So I didn’t play for a few days, until one evening I was without suitable distraction and resumed. That was when I met Elizabeth. This was the pivotal point where Bioshock Infinite turned from another shooter into a stunning, story-driven rollercoaster ride. She had almost Disney-like qualities, a proverbial princess trapped in a tower, with big eyes and book-throwing feistiness.

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I also met Songbird, who had far less Disney-like qualities, reminding me firmly that I was playing a Bioshock game, as the big metal bastard seemed to be trying quite hard to cleave me in half.

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The scenes that followed slowly built an upsie-downsie relationship between my protagonist and the space-time tearing Elizabeth, a sweet, sheltered girl with a handy knack for pilfering from parallel timelines and helpfully throwing ammo at me. I also got some interesting insights into the background of Booker DeWitt, my character.

What followed was one of the best gaming experiences I’ve ever had, I did buy in, entirely and completely – and I believed in the connection between the characters. I rode the rollercoaster with an open mind and allowed it to take effect in a way a game rarely does. The development of Elizabeth on one end of the spectrum alongside the discovery of Booker’s past on the other, creating two intrinsically linked storylines working towards one another.

The moment Songbird lifted Elizabeth away and left me, Booker, flat on my back I felt a genuine desire to go shoot the ferrous motherfucker in the beakface, I actually felt antagonised by its flappy-bird bullshit.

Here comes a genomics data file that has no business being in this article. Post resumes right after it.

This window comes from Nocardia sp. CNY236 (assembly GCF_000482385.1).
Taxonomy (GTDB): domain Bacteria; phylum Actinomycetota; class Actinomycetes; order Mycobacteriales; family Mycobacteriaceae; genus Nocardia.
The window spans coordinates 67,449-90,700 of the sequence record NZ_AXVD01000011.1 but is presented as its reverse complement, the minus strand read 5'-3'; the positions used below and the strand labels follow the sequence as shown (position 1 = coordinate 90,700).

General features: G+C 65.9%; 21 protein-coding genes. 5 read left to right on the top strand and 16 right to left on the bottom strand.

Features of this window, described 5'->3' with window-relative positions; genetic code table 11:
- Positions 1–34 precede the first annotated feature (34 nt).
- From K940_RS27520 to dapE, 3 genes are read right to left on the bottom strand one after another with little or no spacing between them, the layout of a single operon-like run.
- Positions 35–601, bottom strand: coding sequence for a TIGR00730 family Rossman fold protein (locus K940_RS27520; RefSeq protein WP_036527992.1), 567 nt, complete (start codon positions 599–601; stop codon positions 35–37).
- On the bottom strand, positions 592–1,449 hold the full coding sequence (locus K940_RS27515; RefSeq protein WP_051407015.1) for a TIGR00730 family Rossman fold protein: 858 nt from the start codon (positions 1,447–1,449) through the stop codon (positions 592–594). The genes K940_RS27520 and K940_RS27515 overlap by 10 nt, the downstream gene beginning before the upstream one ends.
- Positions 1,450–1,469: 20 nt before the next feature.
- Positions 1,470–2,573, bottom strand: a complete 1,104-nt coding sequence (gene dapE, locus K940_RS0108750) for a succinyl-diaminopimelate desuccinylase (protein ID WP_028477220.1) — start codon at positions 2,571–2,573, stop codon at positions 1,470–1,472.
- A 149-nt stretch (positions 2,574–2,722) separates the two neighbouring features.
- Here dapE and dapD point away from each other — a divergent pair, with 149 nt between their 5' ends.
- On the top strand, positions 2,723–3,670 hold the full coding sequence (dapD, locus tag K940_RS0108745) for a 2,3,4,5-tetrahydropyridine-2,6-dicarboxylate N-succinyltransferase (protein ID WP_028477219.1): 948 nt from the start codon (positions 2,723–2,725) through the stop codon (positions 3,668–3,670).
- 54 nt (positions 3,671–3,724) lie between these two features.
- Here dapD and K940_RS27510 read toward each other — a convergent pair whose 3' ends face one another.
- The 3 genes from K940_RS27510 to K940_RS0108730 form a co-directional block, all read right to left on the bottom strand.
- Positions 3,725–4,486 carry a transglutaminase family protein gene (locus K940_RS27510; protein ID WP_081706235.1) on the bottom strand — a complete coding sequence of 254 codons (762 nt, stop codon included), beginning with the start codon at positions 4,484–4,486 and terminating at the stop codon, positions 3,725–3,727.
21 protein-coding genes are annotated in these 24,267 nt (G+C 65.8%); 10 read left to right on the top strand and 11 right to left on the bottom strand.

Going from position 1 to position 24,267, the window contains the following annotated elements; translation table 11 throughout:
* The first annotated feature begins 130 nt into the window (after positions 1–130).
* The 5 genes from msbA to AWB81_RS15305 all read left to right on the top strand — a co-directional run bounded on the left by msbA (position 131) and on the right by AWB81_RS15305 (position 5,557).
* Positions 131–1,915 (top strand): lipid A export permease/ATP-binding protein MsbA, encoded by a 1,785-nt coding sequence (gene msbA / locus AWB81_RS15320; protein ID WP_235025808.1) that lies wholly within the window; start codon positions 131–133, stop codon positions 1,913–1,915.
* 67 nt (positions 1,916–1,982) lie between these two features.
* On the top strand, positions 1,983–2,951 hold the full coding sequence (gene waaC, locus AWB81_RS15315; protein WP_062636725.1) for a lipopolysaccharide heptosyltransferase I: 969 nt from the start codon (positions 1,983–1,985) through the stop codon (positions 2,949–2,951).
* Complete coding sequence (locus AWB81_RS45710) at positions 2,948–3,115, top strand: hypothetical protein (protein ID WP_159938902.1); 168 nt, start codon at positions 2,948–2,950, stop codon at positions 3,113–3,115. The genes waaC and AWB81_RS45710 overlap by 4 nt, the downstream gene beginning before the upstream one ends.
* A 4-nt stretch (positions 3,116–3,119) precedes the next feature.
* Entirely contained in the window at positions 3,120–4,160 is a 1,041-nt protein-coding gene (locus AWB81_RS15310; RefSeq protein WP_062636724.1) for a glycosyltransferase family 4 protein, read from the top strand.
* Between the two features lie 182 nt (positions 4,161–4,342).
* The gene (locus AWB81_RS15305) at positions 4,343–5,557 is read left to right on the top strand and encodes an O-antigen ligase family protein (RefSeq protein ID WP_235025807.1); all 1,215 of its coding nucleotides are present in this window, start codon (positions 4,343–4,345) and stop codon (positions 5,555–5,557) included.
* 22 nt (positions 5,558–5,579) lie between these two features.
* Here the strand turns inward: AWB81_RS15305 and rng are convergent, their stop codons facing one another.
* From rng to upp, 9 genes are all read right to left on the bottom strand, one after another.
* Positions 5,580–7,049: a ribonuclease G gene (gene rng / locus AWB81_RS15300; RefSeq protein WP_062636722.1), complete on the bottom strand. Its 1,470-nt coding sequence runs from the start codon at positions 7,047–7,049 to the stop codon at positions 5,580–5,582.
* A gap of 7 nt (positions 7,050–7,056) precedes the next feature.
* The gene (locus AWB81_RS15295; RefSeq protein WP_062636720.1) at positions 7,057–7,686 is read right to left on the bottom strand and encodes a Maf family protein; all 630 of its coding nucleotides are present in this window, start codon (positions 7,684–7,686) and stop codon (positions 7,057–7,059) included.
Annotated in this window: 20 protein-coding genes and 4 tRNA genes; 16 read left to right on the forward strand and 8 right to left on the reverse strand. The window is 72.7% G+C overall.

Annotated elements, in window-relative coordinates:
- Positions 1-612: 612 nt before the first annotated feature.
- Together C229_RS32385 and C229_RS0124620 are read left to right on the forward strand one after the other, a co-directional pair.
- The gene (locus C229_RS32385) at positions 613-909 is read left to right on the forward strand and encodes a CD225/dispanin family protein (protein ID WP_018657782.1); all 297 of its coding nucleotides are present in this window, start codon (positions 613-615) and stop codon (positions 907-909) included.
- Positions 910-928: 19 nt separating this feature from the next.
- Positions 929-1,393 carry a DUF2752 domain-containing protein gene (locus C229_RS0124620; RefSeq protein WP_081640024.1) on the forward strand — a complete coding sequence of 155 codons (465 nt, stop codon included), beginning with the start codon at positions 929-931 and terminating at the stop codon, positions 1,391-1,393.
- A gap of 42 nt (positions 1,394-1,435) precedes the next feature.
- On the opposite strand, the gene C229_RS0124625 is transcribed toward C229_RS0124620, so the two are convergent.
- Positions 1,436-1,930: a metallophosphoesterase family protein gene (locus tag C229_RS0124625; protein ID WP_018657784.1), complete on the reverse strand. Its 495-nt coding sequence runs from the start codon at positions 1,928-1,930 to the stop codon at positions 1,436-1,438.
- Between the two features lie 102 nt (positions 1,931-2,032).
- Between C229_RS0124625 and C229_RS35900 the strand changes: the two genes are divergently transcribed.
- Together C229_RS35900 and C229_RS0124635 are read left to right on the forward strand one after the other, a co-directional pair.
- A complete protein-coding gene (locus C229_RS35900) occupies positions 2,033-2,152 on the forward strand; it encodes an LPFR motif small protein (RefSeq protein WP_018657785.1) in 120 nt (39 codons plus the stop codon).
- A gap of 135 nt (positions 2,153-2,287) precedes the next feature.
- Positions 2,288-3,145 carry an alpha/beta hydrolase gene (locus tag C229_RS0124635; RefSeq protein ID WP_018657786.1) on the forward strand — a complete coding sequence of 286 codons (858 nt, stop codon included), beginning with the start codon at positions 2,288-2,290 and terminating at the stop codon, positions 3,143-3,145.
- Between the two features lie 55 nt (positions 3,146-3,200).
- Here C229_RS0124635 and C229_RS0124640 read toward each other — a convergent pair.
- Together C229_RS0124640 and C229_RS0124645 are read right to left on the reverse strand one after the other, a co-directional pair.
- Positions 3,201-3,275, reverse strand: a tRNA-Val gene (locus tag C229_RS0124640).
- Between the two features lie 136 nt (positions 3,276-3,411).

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When the game ended I stared at the credits for a while and quietly reflected, before getting myself a strong drink to celebrate a game I had genuinely enjoyed.

I’m not going to be the guy that dissects the ending, combing through the storyline looking for inconsistency or plotholes, because Bioshock Infinite ended for me when the credits rolled, and it was a thoroughly enjoyable experience that I’d rather not infringe upon for the sake of pedantry.

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And that’s that.

Moving on, I’m currently looking forward to an evening of LCS – I’ve been a loyal but frequently disappointed EG supporter for quite some time, and EG have two games to play tonight, and must win both to reach playoffs. As they’re currently holding the league up from the bottom it seems unlikely they’ll manage it, but they’re already 2-0 for the week including a carefully constructed victory vs second place Cloud 9. They still have to get past first place LMQ however, a game that will be an absolute gauntlet.

If EG do succeed however, it’ll be a series of wins that will secure them not only a playoff position, but also prove that they’re a serious contender in NA despite spending the majority of their season in dead last, and I can’t help but #believe.